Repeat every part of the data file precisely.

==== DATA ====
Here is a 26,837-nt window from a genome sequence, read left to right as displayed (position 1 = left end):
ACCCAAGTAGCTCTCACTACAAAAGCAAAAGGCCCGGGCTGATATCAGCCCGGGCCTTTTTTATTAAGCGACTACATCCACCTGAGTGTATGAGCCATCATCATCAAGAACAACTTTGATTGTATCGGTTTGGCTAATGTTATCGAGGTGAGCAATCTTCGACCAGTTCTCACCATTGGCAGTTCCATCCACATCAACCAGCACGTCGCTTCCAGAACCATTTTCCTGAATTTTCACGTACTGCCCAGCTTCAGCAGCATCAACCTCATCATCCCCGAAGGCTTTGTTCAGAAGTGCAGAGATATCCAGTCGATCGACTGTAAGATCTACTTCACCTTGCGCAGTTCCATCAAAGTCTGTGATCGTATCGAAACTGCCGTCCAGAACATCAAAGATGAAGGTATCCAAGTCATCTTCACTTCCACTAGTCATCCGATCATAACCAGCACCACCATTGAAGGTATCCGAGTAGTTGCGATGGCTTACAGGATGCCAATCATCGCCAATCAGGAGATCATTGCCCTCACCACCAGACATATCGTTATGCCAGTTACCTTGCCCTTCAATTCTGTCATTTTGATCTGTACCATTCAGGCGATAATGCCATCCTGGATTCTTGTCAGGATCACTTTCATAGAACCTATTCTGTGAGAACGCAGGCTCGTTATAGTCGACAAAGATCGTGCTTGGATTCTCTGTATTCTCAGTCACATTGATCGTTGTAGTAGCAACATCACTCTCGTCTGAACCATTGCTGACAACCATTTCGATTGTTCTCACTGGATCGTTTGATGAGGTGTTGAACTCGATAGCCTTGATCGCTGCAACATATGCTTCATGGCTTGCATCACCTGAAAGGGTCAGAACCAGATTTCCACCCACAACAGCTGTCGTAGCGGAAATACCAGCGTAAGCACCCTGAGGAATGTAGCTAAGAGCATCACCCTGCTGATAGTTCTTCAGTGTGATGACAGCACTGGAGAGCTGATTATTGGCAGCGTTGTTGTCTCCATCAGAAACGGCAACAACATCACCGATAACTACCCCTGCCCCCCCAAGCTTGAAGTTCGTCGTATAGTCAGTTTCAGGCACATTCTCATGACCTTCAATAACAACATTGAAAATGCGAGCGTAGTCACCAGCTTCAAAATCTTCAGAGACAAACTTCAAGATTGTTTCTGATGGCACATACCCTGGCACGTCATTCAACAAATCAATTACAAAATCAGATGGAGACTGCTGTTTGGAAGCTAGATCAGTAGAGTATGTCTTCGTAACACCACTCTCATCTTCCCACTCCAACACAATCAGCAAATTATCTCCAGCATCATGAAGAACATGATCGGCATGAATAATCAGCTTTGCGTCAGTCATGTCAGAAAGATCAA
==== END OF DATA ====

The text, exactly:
Here is a 26,837-nt window from a genome sequence, read left to right as displayed (position 1 = left end):
ACCCAAGTAGCTCTCACTACAAAAGCAAAAGGCCCGGGCTGATATCAGCCCGGGCCTTTTTTATTAAGCGACTACATCCACCTGAGTGTATGAGCCATCATCATCAAGAACAACTTTGATTGTATCGGTTTGGCTAATGTTATCGAGGTGAGCAATCTTCGACCAGTTCTCACCATTGGCAGTTCCATCCACATCAACCAGCACGTCGCTTCCAGAACCATTTTCCTGAATTTTCACGTACTGCCCAGCTTCAGCAGCATCAACCTCATCATCCCCGAAGGCTTTGTTCAGAAGTGCAGAGATATCCAGTCGATCGACTGTAAGATCTACTTCACCTTGCGCAGTTCCATCAAAGTCTGTGATCGTATCGAAACTGCCGTCCAGAACATCAAAGATGAAGGTATCCAAGTCATCTTCACTTCCACTAGTCATCCGATCATAACCAGCACCACCATTGAAGGTATCCGAGTAGTTGCGATGGCTTACAGGATGCCAATCATCGCCAATCAGGAGATCATTGCCCTCACCACCAGACATATCGTTATGCCAGTTACCTTGCCCTTCAATTCTGTCATTTTGATCTGTACCATTCAGGCGATAATGCCATCCTGGATTCTTGTCAGGATCACTTTCATAGAACCTATTCTGTGAGAACGCAGGCTCGTTATAGTCGACAAAGATCGTGCTTGGATTCTCTGTATTCTCAGTCACATTGATCGTTGTAGTAGCAACATCACTCTCGTCTGAACCATTGCTGACAACCATTTCGATTGTTCTCACTGGATCGTTTGATGAGGTGTTGAACTCGATAGCCTTGATCGCTGCAACATATGCTTCATGGCTTGCATCACCTGAAAGGGTCAGAACCAGATTTCCACCCACAACAGCTGTCGTAGCGGAAATACCAGCGTAAGCACCCTGAGGAATGTAGCTAAGAGCATCACCCTGCTGATAGTTCTTCAGTGTGATGACAGCACTGGAGAGCTGATTATTGGCAGCGTTGTTGTCTCCATCAGAAACGGCAACAACATCACCGATAACTACCCCTGCCCCCCCAAGCTTGAAGTTCGTCGTATAGTCAGTTTCAGGCACATTCTCATGACCTTCAATAACAACATTGAAAATGCGAGCGTAGTCACCAGCTTCAAAATCTTCAGAGACAAACTTCAAGATTGTTTCTGATGGCACATACCCTGGCACGTCATTCAACAAATCAATTACAAAATCAGATGGAGACTGCTGTTTGGAAGCTAGATCAGTAGAGTATGTCTTCGTAACACCACTCTCATCTTCCCACTCCAACACAATCAGCAAATTATCTCCAGCATCATGAAGAACATGATCGGCATGAATAATCAGCTTTGCGTCAGTCATGTCAGAAAGATCAA